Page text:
A: There is a range, but generally speaking, COVID can hang around in the air for hours.
When a person exhales, they release “particles” of various sizes. When the person is infected with COVID-19, those particles will contain the contagious virus. Particles come in all sorts of sizes, from microscopic to visible. The largest fall quickly, within seconds to minutes. But the smallest, “aerosol” particles can stay in the air for hours.
Whether or not you actually get infected in a space that has been “infected” with COVID has a lot to do with other factors as well, including how well-ventilated the space is and how close you were to the person emitting the particles. In addition, the ability of the virus particles to survive in the air depends on other environmental factors such as temperature and humidity.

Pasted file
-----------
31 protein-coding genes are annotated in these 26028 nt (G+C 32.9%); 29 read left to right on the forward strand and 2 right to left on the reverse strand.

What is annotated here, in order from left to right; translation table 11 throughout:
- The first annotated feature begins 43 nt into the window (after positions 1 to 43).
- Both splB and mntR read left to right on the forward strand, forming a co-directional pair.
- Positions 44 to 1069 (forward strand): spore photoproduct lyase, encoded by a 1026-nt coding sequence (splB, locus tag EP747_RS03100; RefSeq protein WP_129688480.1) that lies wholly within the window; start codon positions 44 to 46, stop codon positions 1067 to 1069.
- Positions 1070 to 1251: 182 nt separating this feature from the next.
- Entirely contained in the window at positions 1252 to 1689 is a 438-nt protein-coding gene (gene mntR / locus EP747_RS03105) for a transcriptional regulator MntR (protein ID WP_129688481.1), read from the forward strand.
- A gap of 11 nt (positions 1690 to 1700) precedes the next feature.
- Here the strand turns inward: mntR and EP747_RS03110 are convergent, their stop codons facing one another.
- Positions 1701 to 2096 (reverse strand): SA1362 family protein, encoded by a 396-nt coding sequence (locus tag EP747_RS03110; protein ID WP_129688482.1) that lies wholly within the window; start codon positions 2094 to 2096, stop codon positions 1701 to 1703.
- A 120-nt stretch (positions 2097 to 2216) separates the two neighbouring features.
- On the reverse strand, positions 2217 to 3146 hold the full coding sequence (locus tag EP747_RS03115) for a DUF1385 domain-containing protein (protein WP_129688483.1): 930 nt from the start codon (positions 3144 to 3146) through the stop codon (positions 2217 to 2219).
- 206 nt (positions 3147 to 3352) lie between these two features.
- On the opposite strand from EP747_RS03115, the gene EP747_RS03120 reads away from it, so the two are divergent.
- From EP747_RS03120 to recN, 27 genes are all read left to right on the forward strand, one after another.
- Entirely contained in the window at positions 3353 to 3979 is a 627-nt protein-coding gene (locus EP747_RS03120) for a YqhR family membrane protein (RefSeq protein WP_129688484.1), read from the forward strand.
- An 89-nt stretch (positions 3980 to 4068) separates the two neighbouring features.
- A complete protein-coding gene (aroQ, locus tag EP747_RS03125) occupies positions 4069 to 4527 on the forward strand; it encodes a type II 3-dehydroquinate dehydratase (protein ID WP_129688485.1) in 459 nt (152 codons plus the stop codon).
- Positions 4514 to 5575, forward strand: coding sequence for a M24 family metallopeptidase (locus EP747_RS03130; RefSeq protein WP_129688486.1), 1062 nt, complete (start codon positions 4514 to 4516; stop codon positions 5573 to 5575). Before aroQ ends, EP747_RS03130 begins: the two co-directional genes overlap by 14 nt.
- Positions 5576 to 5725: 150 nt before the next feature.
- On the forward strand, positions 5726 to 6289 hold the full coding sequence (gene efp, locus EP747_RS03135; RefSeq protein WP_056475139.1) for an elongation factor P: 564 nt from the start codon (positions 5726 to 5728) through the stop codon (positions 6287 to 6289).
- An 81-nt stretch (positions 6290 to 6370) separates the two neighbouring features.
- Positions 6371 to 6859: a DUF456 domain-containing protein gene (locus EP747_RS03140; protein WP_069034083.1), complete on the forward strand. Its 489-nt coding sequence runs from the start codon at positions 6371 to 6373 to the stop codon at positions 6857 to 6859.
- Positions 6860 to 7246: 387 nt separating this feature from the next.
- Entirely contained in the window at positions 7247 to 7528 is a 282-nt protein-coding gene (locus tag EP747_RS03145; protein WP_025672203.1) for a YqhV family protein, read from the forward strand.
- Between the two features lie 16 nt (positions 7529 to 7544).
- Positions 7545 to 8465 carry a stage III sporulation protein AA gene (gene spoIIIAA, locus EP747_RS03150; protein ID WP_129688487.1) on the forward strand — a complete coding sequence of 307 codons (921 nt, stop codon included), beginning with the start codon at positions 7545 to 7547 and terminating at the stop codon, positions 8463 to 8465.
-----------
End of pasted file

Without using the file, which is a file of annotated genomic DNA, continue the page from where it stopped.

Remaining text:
If you know someone with COVID has been in an indoor space you need to use, in addition to wearing a mask, you can try some of these ventilation techniques:
❇️ Open windows and doors to allow for cross-ventilation.
❇️ Place a fan in an open window to allow for virus particles to move outside.
❇️ Turn on the exhaust fan in your kitchen and bathroom.
❇️ If you have an HVAC system, set the fan to “on” instead of “auto” to allow for your fan to run continuously, even if you are not using air conditioning or heating.
If you can, stay away from the potentially infectious space for as long as possible. Always wear your mask and try to reduce the number of people with exposure to the area.
Stay safe and stay well!
Those Nerdy Girls
EPA information on indoor spread of COVID-19
New Jersey Health Department information on indoor transmission of COVID-19
Rhode Island Department of Health guidelines on improving ventilation